For patients unable to undergo surgery, there are a few treatments that are used to destroy kidney tumors. However, there is much less clinical evidence of their effectiveness than there is for surgery.
Radiation therapy uses high-powered beams of energy to kill cancer cells. Kidney cancers are relatively insensitive to radiation, so it is generally used only in people who cannot undergo surgery, or to ease the pain caused by cancers that have spread.
Chemotherapy is the use of drugs given by mouth or injection to destroy cancer cells. It can be used to assist in the cure of cancer patients or to prolong life or the quality of life.
Kidney cancers are usually resistant to chemotherapy, but it may be useful to combat cancers that have spread to other organs.
Target therapy differs from standard chemotherapy in that it focuses on the genetic and molecular mechanisms underlying the cancer. It is particularly useful for advanced kidney cancers because they resist radiation and chemotherapy; while they may shrink or slow the cancer, they have not yet been shown to be curative.
Immunotherapy works by stimulating the immune system to fight the cancer. The two most frequently used types of immunotherapy are Proleukin® (interleukin-2) and alfa interferon.
Since immunotherapy's side-effects may be severe, and even fatal, is used to treat only advanced, metastatic cancers.
Proleukin® (interleukin-2): Prior to the FDA-approval of new targeted therapies, Proleukin was the standard of care for patients with renal cell cancer. It is typically administered in high doses as an inpatient treatment and has historically been associated with severe side effects. However, the safety of high-dose Proleukinhas significantly improved over the past decade.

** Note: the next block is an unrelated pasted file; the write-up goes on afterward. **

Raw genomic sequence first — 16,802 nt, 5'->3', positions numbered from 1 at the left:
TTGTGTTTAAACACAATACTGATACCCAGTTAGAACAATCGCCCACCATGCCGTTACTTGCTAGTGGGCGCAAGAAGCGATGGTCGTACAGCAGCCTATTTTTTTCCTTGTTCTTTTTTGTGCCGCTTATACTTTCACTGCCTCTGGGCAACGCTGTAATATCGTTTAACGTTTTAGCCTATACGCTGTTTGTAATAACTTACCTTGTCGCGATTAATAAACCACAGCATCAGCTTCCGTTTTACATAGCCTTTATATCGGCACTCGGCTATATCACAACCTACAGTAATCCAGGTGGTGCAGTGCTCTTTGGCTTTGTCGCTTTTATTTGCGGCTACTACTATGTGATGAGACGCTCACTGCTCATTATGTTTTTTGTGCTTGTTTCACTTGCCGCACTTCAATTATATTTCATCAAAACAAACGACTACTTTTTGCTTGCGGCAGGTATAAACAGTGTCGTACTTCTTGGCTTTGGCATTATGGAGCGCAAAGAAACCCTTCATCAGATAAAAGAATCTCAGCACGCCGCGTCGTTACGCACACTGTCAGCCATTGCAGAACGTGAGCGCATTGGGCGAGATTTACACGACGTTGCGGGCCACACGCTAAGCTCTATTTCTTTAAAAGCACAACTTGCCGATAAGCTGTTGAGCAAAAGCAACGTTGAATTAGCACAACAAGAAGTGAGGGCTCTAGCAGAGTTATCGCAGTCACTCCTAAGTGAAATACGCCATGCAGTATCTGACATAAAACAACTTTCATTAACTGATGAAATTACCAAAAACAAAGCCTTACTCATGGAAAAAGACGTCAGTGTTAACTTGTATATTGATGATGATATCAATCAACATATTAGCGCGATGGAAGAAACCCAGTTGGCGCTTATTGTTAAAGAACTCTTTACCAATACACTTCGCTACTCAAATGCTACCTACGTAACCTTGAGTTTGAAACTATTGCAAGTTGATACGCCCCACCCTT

Unfortunately, long-term results of clinical trials indicate that only approximately 15% of patients with advanced renal cell carcinoma have an anticancer response when treated with high-dose Proleukin. For this reason the combination of targeted therapy plus Proleukin is being evaluated in clinical trials.
Interferon: Interferon is naturally produced in the body and stimulates the immune system. Interferon-alpha is produced in a laboratory, and mimics the action of natural interferon. It has been shown to stimulate the immune system to recognize and destroy some types of cancer cells.
Treatment of renal cell carcinoma with interferon appears to produce anticancer responses in fewer than 15% of patients with advanced renal cell cancer. Because side effects can be severe and it has not been shown to improve survival, the use of interferon alone in the treatment of renal cell carcinoma remains controversial.
You’ll be referred after your recovery from kidney cancer to Wellstar’s medical oncology team for treatment, surveillance and survivorship programs. These comprehensive programs focus on diet, exercise and nutrition to help you reduce the risk of recurrence.
Cancer care at Wellstar is more than advanced technology, clinical research, and highly specialized physicians and nurses. It includes an array of supportive care services to improve the patient experience before, during and after treatment. All of these services are available within the WellStar system, including:
Wellstar’s certified palliative care physicians and certified registered nurses are dedicated to providing compassionate, quality care in various settings, including home hospice, inpatient hospice nursing homes, assisted living facilities and nursing homes. Wellstar offers caring and compassionate hospice care for patients and their families in one of Georgia’s oldest hospice programs serving Bartow, Cherokee, Cobb, Douglas and Paulding counties.